Blockbuster CEO details his exit strategy
NEW YORK — Clarifying his position Thursday in the face of a proxy challenge by Carl Icahn, Blockbuster chair-CEO John Antioco said he’d leave the company if not re-elected to the board at the annual shareholders’ meeting next week in Dallas. If re-elected along with one or two dissident candidates, Antioco will remain on the board but isn’t sure if he’ll stay on as CEO.
Feisty financier Icahn emerged as Blockbuster’s single largest shareholder while the video giant was engaged in a losing bid for smaller rival Hollywood Entertainment.
Icahn has accused management of botching that deal and questioned other strategic moves. Now, he’s putting himself up for a board seat along with longtime Warner Bros. exec Ed Bleier and former BMG Entertainment head Strauss Zelnick, now head of Gotham’s Zelnick Media. Such proxy challenges, with an alternate slate of directors on the ballot, are extremely rare.
Antioco and Icahn traded barbs when the financier called in Thursday during Blockbuster’s quarterly conference call to discuss financial results.
Company swung to a $57.5 million loss during the first quarter vs. a $114 million profit the year before. It cited higher costs, including the expensive takeover battle for Hollywood.
Revenue rose 3% to $1.55 billion, squeezed by a new policy eliminating most late fees.
A testy exchange during the call ended with Icahn being cut off in mid-sentence.
“Do you honestly believe that electing a divisive element will help move this company and your investment forward?” Antioco asked. “Remember that for all his talk about helping Blockbuster, Mr. Icahn doesn’t know our business.”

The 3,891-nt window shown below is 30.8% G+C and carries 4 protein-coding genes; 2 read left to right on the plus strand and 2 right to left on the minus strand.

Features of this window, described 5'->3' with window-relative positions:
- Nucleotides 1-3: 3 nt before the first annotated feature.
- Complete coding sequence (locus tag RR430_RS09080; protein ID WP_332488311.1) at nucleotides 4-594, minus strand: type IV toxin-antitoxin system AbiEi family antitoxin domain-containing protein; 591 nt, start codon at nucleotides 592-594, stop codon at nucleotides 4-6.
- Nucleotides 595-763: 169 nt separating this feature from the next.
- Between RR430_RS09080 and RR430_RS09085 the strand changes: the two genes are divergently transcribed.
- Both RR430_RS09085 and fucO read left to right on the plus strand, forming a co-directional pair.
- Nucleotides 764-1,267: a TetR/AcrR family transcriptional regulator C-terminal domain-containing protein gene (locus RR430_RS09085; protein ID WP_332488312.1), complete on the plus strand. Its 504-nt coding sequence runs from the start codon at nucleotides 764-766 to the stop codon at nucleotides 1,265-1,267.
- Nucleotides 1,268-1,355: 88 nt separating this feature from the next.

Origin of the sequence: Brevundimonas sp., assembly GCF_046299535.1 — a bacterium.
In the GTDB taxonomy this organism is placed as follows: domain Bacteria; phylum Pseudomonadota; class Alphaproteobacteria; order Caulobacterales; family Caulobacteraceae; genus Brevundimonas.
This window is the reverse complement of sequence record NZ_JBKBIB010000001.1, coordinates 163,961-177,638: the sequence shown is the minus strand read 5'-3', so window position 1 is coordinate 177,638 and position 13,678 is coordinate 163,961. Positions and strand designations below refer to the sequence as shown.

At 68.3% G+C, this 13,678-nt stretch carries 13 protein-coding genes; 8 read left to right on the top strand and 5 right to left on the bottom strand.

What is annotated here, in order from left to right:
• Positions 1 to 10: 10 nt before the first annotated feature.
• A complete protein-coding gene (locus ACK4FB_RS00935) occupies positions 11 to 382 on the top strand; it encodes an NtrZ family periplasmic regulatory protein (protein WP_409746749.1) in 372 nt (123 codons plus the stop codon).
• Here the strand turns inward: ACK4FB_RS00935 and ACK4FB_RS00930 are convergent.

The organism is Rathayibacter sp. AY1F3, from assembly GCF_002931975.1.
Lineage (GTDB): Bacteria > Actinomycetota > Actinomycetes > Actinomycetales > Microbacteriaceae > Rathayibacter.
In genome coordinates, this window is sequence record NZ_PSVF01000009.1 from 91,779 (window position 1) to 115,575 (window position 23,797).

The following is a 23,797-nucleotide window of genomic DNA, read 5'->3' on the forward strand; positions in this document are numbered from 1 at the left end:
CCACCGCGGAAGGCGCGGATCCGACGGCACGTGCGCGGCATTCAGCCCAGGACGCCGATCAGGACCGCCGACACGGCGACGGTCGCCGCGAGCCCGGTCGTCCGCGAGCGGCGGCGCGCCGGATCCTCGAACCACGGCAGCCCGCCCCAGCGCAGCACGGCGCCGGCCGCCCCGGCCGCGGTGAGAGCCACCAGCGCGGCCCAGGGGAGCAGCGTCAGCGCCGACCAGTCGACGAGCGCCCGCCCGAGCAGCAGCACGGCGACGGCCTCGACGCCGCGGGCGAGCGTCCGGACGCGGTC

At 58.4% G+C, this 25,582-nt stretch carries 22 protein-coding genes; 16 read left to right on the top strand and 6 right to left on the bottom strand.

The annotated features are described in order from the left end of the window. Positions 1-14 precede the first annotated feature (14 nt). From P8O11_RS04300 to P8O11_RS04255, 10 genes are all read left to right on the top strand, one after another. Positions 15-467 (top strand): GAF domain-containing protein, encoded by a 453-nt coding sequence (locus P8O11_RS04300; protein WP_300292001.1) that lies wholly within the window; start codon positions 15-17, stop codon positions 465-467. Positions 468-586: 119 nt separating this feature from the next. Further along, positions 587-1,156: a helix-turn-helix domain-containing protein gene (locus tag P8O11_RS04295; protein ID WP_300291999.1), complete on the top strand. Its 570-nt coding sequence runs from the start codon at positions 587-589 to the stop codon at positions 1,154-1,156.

Antioco defended the decisions to forgo late-fee revenue and invest in an online-rental service. The steps were needed to compete against more established online rival Netflix and against cheap DVDs sold at discount stores, he said.
Icahn asked Antioco if he would let all seven company directors stand for election next year — a move that would make it easier to overthrow the board. “We want you accountable next year if your initiatives fail as they have in the past,” Icahn said.
Icahn also asked Antioco to forgo all bonuses, calling the exec’s latest pay package “egregious.”
Antioco said he had no control over board rules or bonuses. When Icahn persisted, he was cut off in mid-sentence and dropped from the call.
Proxy adviser Institutional Shareholder Services recommended earlier this week that stockholders elect Bleier and Zelnick but withhold their votes for Icahn and keep Antioco instead.